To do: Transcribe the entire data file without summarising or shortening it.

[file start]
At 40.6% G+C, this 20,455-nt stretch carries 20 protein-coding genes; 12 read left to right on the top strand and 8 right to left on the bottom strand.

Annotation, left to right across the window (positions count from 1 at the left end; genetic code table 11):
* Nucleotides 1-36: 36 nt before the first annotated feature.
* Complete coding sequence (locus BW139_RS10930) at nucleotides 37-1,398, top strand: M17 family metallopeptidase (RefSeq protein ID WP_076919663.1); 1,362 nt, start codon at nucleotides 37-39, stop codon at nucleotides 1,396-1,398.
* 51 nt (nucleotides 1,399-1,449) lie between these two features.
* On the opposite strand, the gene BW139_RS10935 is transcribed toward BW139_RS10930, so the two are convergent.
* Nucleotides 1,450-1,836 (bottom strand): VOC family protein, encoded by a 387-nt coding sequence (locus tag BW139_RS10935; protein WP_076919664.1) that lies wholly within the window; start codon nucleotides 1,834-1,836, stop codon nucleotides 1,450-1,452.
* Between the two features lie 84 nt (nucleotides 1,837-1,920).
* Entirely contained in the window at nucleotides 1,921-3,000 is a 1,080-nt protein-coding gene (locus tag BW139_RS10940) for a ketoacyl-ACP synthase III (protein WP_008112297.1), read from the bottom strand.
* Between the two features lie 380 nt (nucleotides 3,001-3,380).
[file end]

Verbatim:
At 40.6% G+C, this 20,455-nt stretch carries 20 protein-coding genes; 12 read left to right on the top strand and 8 right to left on the bottom strand.

Annotation, left to right across the window (positions count from 1 at the left end; genetic code table 11):
* Nucleotides 1-36: 36 nt before the first annotated feature.
* Complete coding sequence (locus BW139_RS10930) at nucleotides 37-1,398, top strand: M17 family metallopeptidase (RefSeq protein ID WP_076919663.1); 1,362 nt, start codon at nucleotides 37-39, stop codon at nucleotides 1,396-1,398.
* 51 nt (nucleotides 1,399-1,449) lie between these two features.
* On the opposite strand, the gene BW139_RS10935 is transcribed toward BW139_RS10930, so the two are convergent.
* Nucleotides 1,450-1,836 (bottom strand): VOC family protein, encoded by a 387-nt coding sequence (locus tag BW139_RS10935; protein WP_076919664.1) that lies wholly within the window; start codon nucleotides 1,834-1,836, stop codon nucleotides 1,450-1,452.
* Between the two features lie 84 nt (nucleotides 1,837-1,920).
* Entirely contained in the window at nucleotides 1,921-3,000 is a 1,080-nt protein-coding gene (locus tag BW139_RS10940) for a ketoacyl-ACP synthase III (protein WP_008112297.1), read from the bottom strand.
* Between the two features lie 380 nt (nucleotides 3,001-3,380).